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Shropshire Archives reopens in a phased way from Wednesday 29 July

Research tips – old handwriting

April 22, 202010:06 amLeave a Comment

If you have got back to the early 16th or 17th century in parish registers or other documents, you might find the unusual handwriting and letter forms known as ‘secretary hand’.

Archivist Helen Haynes has often run courses on Palaeography – reading old handwriting – at Shropshire Archives. Here she gives her top ten tips:

  1. Spelling is erratic and can vary even in the same document. It can help to say the words out loud and use the context to guess appropriate words.
  2. Capitals can be used throughout sentences
  3. The word ‘the’ can appear as ‘Ye’.  The ‘Y’ is actually a thorn – a symbol that looks like our modern ‘y’ and is used to abbreviate personal pronouns and other words. You can sometimes find ‘the’ and ‘ye’ interchangeably in the same document.
  4. ‘Off’ is often used for ‘of’. ‘U’ can be used where we would use ‘v’. ‘I’ and ‘j’ can be mixed up and ‘i’ and ‘y’ can also be interchanged.
  5. If you can guess one letter form, use that to help you with unfamiliar words elsewhere in the document. Often the most difficult texts are the shortest because there are fewer words to compare letter forms.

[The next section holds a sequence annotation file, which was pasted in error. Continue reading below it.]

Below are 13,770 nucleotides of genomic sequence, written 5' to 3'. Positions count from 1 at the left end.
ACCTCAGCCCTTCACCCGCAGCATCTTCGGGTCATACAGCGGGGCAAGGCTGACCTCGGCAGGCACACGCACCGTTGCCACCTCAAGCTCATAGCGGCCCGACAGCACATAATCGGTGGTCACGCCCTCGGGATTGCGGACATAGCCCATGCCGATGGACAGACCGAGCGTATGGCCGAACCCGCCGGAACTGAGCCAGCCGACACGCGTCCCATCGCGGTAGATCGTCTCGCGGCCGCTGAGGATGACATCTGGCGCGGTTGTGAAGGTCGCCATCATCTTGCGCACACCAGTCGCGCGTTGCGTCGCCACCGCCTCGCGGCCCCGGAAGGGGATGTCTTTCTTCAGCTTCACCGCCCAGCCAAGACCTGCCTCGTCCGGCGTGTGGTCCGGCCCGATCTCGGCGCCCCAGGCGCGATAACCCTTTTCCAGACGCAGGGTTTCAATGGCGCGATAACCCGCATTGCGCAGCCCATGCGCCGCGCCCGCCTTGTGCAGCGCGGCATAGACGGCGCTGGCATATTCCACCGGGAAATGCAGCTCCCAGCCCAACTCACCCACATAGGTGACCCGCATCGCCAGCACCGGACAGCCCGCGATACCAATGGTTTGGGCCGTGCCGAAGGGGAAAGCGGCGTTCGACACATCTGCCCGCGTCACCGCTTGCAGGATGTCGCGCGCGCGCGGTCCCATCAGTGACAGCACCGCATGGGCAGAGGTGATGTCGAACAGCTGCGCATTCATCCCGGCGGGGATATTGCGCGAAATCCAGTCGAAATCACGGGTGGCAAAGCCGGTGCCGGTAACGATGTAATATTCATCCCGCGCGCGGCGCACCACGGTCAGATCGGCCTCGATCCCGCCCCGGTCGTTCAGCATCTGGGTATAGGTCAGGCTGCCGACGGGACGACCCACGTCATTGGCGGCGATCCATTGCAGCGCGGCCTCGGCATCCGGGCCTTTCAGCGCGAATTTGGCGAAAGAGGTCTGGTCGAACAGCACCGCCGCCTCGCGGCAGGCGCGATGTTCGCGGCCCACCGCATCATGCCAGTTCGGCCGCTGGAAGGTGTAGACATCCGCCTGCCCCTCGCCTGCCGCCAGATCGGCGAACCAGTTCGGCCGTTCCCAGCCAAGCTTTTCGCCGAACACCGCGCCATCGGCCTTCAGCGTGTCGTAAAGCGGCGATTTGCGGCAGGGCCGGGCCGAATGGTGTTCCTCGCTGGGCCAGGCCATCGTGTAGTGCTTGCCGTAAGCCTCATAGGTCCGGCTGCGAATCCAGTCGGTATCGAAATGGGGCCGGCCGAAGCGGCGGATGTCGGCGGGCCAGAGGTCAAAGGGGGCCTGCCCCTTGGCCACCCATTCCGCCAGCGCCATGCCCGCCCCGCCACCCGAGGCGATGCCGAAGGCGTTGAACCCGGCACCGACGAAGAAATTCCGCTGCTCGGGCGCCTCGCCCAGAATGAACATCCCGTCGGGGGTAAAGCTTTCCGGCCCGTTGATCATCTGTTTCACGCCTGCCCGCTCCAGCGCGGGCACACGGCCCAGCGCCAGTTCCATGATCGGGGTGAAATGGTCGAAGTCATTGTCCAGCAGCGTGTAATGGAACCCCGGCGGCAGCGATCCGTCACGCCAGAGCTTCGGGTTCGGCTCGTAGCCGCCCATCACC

6. Some texts can be easier due to familiarity with the context and the use of words which are still in modern usage. 
  7. Some writers were better educated than others – some may be the best educated person in their village or simply it was their turn to hold some local public office such as churchwarden.
  8. Quality and clarity of ink used can make a big difference – some mixes of ink show up better against the parchment or paper. Some texts have better spacing so there is less confusion between the strokes in different sentences. You may find it useful to number the lines (on a copy) so you can keep your place.
  9. Documents with a lot of personal names e.g. parish registers can be hard to read – first names are usually straightforward as there was only a small stock of first names but there are few clues for guessing obscure surnames. Knowledge of the area and of the common names in that locality can be useful.
  10. Abbreviations are used a lot – which will be the topic of another post.
From the Ludford parish register, 1664 ref P175/A/1/1

If you want something to try during isolation, then why not have a go at the online tutorial on the The National Archives website. This has plenty of more tips and examples, as well as documents of varying degrees of difficulty for you to practice on: https://www.nationalarchives.gov.uk/palaeography/default.htm

Written by sarahd

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